For this particular BLT, I utilized my own homemade peppered bacon, which leveled up the end sandwich in my opinion. I had been reluctant to make my own bacon for a long time, but with an initial successful result, I recommend giving it a try—if you want to use homemade bacon in your BLTs, you just need to plan about a week ahead for the curing, smoking, cooling, and slicing required. I cut my bacon to a standard thickness because I find the thinner slices are more likely to be crisp and brittle, avoiding thicker bacon that may not break upon bite and results in whole strips that slide out of the sandwich when you're trying to eat it.
As each slice of bacon turned a deep mahogany color, I removed them to a paper towel lined plate. Giving the bacon a few minutes the rest is an important step to wick away some excess grease and let it crisp up completely, which happens while it cools. Pro-tip here, make more bacon than you think you need because it's impossible to resist eating some during the wait for every slice to cook and cool.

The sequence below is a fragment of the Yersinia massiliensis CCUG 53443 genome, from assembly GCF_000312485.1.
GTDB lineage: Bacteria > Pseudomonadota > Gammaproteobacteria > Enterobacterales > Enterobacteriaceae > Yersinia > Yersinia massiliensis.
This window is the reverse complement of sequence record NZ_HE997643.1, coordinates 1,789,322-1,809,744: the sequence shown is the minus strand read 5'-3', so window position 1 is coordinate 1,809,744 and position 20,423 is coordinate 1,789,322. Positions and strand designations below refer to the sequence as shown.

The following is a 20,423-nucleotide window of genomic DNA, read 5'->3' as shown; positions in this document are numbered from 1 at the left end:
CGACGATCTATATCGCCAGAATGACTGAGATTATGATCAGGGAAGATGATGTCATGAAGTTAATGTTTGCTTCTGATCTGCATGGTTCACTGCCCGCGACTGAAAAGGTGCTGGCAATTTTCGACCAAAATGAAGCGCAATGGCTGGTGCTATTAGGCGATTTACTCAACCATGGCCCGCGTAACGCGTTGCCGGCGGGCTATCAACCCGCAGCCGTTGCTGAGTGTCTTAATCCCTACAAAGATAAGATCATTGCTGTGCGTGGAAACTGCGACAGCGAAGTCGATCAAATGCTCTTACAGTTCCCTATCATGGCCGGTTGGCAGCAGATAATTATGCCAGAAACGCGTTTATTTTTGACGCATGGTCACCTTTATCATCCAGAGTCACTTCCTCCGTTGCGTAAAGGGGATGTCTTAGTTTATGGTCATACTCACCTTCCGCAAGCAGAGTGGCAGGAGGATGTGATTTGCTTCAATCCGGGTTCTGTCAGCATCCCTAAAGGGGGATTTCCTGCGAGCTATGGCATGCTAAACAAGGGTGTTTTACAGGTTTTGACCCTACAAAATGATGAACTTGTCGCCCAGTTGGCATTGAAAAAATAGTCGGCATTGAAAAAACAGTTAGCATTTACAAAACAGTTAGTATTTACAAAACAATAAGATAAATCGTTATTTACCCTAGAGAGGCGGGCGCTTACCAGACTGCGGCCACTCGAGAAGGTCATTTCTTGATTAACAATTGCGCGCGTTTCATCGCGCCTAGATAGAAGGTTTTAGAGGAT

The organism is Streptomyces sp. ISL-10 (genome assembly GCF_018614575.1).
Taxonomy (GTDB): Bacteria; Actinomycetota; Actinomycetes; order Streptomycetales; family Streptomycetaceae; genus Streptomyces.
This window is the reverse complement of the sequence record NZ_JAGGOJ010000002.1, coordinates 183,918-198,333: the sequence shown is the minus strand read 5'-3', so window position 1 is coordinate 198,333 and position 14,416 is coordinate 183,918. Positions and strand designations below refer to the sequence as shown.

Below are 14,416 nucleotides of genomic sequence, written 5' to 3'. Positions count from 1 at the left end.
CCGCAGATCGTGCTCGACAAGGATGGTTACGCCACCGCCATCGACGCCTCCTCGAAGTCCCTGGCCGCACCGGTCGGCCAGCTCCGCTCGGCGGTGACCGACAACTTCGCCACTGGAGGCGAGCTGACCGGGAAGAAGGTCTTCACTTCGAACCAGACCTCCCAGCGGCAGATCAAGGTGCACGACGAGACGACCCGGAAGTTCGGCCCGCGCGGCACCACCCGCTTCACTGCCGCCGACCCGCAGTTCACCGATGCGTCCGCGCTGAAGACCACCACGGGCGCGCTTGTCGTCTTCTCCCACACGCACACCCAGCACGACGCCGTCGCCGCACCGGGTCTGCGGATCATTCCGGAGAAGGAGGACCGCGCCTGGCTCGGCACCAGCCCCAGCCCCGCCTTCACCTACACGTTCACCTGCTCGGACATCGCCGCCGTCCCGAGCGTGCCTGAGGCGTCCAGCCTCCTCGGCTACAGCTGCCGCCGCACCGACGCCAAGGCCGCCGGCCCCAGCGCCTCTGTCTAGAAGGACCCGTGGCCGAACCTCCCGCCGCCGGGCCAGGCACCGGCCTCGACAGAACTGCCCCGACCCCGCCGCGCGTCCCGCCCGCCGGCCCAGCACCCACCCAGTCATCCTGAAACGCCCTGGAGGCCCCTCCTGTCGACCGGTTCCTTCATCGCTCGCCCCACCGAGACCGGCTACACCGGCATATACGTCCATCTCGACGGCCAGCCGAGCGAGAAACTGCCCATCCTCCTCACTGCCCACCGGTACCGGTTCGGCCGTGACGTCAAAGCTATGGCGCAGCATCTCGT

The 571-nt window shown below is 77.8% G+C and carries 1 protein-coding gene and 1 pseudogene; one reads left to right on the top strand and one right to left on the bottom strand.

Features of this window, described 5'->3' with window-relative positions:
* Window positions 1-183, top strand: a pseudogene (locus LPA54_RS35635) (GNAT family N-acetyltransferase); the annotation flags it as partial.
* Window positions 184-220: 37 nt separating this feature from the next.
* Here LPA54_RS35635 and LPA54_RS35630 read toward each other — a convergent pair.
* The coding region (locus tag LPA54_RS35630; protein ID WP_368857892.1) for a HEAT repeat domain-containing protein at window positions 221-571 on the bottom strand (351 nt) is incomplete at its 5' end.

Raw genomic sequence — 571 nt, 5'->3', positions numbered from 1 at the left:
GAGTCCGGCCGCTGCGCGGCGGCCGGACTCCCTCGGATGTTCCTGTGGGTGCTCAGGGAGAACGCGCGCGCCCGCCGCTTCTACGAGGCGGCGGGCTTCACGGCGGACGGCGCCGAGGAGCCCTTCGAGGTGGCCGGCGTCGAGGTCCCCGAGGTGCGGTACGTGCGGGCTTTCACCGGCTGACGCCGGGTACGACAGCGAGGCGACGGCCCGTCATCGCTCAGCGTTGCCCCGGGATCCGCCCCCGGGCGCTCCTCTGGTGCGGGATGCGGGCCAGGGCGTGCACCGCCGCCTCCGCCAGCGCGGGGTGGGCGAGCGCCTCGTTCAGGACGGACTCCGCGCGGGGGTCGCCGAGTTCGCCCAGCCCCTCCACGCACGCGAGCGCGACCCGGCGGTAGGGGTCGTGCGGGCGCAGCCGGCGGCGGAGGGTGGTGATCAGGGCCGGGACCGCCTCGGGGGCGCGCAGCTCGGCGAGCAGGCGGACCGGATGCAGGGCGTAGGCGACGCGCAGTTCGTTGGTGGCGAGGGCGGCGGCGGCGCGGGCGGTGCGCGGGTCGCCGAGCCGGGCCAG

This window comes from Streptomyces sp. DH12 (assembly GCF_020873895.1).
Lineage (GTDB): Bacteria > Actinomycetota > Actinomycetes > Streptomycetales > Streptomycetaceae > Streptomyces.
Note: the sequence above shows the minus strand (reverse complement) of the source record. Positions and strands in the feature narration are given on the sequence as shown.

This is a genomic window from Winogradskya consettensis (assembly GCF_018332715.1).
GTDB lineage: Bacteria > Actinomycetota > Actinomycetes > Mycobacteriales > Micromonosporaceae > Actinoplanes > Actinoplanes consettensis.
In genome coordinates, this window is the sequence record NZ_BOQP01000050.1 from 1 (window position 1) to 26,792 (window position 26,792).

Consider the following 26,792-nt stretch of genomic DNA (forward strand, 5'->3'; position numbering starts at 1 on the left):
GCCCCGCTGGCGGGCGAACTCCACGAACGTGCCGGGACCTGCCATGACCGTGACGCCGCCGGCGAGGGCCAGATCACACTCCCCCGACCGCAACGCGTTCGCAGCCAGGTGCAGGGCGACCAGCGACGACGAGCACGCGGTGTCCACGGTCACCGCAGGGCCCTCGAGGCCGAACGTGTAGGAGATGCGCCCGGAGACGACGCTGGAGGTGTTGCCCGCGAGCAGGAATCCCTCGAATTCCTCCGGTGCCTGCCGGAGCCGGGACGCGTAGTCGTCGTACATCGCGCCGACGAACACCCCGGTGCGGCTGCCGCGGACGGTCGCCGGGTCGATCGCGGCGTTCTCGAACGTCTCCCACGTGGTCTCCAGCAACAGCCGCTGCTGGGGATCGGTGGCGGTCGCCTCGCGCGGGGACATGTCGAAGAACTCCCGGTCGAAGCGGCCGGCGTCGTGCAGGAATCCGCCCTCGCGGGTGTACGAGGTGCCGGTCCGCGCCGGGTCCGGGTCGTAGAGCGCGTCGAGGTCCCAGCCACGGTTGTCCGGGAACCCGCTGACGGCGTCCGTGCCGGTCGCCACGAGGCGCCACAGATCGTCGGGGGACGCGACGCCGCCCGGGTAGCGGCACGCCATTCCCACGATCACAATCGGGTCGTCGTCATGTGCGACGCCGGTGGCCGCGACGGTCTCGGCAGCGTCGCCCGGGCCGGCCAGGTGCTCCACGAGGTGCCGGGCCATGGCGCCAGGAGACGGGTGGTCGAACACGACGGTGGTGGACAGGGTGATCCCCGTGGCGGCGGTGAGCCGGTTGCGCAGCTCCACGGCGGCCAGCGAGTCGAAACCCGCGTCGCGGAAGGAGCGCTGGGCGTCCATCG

Once the bacon was done, I still had a pretty hot fire going, so I used the grill to toast the bread. Before doing so, I buttered one side of each slice of bread, and then put the buttered side down over indirect heat. I then covered the grill and let the bread toast until it was lightly browned and a crisp on the outside, but was still pleasingly soft on the inside—I hate the way overly crisp bread can tear up the roof of my mouth.
Now I had all the ingredients prepped and it was time to move on to the very important construction process. First, both pieces of bread needed to be slathered with mayo. I love mayonnaise, so this is my usually method for any sandwich, but with a BLT it's even more important because the mayo can help keep tomato and lettuce moisture from soaking through the bread and making it soggy.
After the mayo, a layer of lettuce came next, followed by the tomatoes. I don't like tomato overload, so a couple thick slices work for me to deliver the flavor needed while keeping the sandwich a manageable size. It's important before moving on to the next step to give those tomatoes a sprinkle of salt and pepper for seasoning.